It is tempting to see Podemos as a well-planned operation by a group of talented academics, following a populist script written by a line of radical thinkers, but that would be too simple. It is really the result of an open-ended effort by unorthodox idealists to effect change, combining youthful conviction with a desire to test out their ideas in the real world. As it attempts to forge a new consensus, however, it is inevitably drifting away from its radical roots. At a class Iglesias gave to visiting students at the European parliament in December – perhaps his last for a long time – he recognised that if he governs by Europe’s current capitalist rules, leftwing critics will accuse him of being a cowardly reformist. “The answer to that is: ‘And where are your arms for getting rid of capitalism?’” he said. Realism, then, as much as idealism, will dictate Podemos’s future. Only when put into practice will we discover how, or if, the Podemos participative “method” changes democracy, European politics or ordinary lives. But what is certain is that Iglesias has proved the point he liked to make to his students: the powerful really can be challenged.
Logged
Watermelon sin Jamón
Zanas46
YaBB God
*****
Posts: 2,877
France


WWW Show only this user's posts in this thread
« Reply #165 on: April 17, 2015, 07:48:03 am »

So polls are all over the place right now. Podemos is polling between 12 and 22, C's are consistently polling in the high 10s, UPyD seems to have basically vanished from the picture, and there are a few polls which show a near four-way race for first place at around 20 amongst PSOE, PP, Podemos and C's...

C's seems not just the flavo of the week, are they here in the 16% or so to stay ? Could Spaniards help us a bit to understand what's going on ?
Logged
Velasco
andi
YaBB God
*****
Posts: 3,374
Western Sahara


WWW Show only this user's posts in this thread
« Reply #166 on: April 17, 2015, 04:05:04 pm »

It's hard to tell what's going on, given that polls are showing extremely volatile tendencies in the electorate. Average polling since the beginning of the year places PP and PSOE stable slightly above the 25% and the 20% line, respectively. The big difference is that Podemos reached a peak by the end of 2014 and started to decrease in the first months of 2015, while C's has emerged abruptly in the same period. Right now Podemos is polling just below the 20% line and C's is surpassing the 15% line in the wiki graph:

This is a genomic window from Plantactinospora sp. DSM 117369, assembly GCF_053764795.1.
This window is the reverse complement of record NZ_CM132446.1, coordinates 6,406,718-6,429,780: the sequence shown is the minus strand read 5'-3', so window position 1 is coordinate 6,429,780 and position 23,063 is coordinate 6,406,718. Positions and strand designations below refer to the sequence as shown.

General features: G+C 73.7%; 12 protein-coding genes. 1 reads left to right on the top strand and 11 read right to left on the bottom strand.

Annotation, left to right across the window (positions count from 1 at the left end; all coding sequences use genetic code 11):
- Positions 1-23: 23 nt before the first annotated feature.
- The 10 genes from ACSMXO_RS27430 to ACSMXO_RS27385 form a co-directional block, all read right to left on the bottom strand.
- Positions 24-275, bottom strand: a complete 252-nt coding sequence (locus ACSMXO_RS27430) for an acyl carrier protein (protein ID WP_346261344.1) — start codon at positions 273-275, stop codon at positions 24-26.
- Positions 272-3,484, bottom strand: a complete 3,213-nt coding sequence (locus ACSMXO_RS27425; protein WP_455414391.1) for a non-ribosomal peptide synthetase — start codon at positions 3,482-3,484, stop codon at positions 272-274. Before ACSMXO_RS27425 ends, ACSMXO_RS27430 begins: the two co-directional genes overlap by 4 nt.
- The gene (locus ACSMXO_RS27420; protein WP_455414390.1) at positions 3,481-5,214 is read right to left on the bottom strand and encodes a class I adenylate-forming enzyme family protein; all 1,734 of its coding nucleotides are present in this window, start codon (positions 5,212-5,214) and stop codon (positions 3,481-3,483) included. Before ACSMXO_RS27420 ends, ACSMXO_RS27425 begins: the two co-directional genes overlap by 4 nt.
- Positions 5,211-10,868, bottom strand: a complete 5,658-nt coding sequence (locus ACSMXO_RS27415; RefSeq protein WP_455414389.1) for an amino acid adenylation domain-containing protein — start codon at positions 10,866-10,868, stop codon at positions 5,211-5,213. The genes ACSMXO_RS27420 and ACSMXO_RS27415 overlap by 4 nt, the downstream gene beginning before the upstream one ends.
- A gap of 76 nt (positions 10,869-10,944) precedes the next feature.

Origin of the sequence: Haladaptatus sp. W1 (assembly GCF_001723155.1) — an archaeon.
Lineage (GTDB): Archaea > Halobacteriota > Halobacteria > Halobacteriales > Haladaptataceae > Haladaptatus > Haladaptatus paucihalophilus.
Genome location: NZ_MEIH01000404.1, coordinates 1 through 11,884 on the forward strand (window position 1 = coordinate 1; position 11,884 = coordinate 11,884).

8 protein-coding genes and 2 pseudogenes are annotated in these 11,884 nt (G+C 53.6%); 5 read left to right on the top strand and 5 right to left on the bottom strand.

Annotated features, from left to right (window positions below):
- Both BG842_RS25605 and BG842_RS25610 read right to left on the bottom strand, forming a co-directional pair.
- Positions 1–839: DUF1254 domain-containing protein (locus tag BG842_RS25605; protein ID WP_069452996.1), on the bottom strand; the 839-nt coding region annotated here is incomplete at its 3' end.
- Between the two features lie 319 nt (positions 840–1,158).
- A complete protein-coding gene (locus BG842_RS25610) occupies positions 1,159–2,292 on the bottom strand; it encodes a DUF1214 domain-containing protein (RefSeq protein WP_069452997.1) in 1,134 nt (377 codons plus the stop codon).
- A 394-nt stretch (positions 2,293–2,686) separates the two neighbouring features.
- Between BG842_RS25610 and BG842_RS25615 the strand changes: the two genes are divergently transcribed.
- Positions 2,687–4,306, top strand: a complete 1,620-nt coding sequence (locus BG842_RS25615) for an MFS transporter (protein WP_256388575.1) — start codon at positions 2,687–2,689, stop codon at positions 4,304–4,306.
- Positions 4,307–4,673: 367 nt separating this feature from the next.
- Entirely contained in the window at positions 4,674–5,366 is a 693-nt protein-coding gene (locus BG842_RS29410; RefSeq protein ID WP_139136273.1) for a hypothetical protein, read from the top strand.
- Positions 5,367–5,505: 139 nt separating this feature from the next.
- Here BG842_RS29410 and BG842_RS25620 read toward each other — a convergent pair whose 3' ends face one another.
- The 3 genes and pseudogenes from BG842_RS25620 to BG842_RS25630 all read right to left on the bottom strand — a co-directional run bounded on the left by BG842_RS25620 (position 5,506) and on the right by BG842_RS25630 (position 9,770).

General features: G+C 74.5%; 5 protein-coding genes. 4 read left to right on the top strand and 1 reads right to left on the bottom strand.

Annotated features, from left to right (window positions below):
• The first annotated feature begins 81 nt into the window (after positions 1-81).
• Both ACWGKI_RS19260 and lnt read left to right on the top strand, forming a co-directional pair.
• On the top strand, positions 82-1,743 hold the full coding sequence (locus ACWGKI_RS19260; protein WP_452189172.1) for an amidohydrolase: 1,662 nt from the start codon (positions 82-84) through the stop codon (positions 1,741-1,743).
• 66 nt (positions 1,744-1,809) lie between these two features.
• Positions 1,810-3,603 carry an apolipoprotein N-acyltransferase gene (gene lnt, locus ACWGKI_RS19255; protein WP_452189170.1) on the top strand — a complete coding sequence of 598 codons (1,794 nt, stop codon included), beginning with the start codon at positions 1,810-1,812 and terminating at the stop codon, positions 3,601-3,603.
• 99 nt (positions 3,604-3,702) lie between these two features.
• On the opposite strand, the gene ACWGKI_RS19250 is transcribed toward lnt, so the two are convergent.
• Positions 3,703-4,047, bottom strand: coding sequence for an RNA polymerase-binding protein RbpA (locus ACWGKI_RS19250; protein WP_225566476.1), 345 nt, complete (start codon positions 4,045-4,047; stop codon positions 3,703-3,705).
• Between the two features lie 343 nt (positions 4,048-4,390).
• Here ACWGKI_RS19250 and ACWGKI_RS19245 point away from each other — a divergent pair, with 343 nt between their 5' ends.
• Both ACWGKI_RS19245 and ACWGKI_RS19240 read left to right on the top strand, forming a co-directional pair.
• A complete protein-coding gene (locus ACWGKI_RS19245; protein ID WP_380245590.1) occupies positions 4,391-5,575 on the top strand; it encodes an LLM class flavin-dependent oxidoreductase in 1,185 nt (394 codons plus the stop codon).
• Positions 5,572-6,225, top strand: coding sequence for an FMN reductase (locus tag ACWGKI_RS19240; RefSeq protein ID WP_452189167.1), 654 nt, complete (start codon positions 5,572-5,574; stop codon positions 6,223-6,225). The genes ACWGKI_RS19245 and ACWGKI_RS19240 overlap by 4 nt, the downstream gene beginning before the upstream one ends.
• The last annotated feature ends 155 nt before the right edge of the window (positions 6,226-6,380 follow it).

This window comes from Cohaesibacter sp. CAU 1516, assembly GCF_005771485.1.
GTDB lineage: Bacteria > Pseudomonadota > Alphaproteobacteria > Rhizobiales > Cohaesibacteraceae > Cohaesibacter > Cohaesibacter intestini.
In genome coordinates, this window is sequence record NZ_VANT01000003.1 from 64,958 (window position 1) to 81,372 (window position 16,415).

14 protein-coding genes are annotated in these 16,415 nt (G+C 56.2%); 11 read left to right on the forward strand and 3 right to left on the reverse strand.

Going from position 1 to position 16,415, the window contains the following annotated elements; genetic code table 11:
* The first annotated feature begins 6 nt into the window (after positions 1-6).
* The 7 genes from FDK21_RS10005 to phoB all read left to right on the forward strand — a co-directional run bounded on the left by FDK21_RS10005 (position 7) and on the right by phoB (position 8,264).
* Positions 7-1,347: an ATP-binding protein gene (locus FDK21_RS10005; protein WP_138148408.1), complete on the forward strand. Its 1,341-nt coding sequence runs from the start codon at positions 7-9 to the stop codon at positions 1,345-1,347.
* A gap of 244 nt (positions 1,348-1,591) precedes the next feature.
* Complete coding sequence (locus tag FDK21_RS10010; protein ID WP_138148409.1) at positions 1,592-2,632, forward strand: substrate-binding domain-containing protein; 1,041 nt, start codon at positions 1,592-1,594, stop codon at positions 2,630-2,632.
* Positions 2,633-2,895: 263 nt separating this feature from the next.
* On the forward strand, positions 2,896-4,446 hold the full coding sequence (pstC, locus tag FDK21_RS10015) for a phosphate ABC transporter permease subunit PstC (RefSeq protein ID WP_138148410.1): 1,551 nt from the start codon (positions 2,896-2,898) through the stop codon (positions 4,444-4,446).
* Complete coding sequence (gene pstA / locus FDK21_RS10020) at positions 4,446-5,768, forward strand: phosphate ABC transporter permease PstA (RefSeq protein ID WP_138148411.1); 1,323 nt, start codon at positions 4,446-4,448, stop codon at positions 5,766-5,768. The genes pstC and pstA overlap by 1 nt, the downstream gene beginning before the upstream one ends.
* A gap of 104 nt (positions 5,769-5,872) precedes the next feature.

This seems to suggest a certain readjustment in the protest vote due to the emergence of a new centre-right party which is collecting much of the voters angry at PP, especially the young and urban middle-to-upper class segment. C's has replaced Podemos as the flavor of the month, although the latter remains strong. Podemos seems to have lost some of its cross-party appeal, due to the emergence of a new actor which promises a "sensible change" to moderate voters (Albert Rivera says that C's is "justice" while Podemos is "vengeance"). That message can touch that portion of the population which hasn't lost everything in the present crisis and can perceive the effect of the slight economic recovery. However, government policy has caused a growing inequality, poverty and social exclusion. I guess that large section pushed to the bottom must be more receptive to Podemos than C's. 

In any case, regional and local elections next month will sketch an extreme fragmentation which will force parties to make deals in order to assure governability. Coalition and governability agreements can determine how things evolve in the second half of the year until the general election takes place.

Meanwhile, former deputy PM and IMF head Rodrigo Rato was arrested yesterday:

http://elpais.com/elpais/2015/04/17/inenglish/1429284321_297633.html

Quote
Rodrigo Rato, a former International Monetary Fund (IMF) chief and senior government official who was briefly arrested on Thursday in connection with a financial crimes investigation, told EL PAÍS that he owns no companies in tax havens or in any country outside the European Union.